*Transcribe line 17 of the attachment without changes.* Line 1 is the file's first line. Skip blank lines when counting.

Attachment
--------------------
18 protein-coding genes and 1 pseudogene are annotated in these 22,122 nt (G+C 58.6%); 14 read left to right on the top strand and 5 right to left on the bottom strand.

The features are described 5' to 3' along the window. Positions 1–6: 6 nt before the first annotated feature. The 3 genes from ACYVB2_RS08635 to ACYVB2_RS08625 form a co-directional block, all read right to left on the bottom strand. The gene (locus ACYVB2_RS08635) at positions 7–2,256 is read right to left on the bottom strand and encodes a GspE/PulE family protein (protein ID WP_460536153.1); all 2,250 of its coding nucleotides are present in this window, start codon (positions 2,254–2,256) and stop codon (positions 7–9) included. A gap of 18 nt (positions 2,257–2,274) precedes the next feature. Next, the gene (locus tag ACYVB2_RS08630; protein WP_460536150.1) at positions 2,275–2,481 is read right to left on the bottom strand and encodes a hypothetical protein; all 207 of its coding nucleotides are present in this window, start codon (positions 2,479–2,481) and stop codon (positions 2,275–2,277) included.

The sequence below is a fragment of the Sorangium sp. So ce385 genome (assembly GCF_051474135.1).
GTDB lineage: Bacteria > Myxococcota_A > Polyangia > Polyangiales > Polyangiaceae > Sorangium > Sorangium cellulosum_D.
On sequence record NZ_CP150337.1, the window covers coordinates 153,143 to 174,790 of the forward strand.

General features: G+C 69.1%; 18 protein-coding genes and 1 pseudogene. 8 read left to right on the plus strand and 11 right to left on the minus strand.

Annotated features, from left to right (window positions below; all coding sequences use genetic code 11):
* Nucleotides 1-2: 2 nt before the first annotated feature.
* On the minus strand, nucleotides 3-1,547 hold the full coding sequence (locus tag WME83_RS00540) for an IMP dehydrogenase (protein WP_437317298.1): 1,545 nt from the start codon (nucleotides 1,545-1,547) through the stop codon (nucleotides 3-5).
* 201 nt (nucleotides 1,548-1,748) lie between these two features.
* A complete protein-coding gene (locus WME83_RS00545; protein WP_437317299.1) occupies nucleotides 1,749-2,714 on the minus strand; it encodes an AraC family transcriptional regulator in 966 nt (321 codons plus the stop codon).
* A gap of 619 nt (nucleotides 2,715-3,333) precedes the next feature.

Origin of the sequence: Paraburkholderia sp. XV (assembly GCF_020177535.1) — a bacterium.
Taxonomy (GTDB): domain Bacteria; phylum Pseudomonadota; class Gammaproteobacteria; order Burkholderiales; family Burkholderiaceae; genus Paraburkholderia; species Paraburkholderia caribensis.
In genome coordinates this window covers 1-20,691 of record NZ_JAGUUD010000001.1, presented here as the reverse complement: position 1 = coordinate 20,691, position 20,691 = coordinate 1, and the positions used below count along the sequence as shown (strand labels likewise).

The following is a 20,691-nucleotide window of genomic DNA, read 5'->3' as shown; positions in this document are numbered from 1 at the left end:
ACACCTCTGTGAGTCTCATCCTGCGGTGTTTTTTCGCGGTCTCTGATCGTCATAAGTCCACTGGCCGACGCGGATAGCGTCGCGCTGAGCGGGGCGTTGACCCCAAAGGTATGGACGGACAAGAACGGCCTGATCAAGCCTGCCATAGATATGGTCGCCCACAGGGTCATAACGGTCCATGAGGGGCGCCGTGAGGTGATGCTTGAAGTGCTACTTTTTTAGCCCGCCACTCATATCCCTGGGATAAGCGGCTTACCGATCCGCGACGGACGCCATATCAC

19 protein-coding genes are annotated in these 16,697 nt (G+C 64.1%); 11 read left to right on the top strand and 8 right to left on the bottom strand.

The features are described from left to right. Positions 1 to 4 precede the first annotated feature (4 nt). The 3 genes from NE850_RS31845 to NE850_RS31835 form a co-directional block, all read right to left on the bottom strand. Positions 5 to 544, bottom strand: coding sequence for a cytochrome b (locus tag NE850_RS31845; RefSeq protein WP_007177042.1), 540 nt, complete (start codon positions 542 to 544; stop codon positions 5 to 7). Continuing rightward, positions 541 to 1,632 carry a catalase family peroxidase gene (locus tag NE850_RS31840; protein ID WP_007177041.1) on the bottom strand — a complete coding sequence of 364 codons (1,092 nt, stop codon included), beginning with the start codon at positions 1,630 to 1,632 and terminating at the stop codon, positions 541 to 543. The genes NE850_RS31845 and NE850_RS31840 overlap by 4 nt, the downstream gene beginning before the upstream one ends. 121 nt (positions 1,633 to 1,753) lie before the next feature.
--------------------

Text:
ACACCTCTGTGAGTCTCATCCTGCGGTGTTTTTTCGCGGTCTCTGATCGTCATAAGTCCACTGGCCGACGCGGATAGCGTCGCGCTGAGCGGGGCGTTGACCCCAAAGGTATGGACGGACAAGAACGGCCTGATCAAGCCTGCCATAGATATGGTCGCCCACAGGGTCATAACGGTCCATGAGGGGCGCCGTGAGGTGATGCTTGAAGTGCTACTTTTTTAGCCCGCCACTCATATCCCTGGGATAAGCGGCTTACCGATCCGCGACGGACGCCATATCAC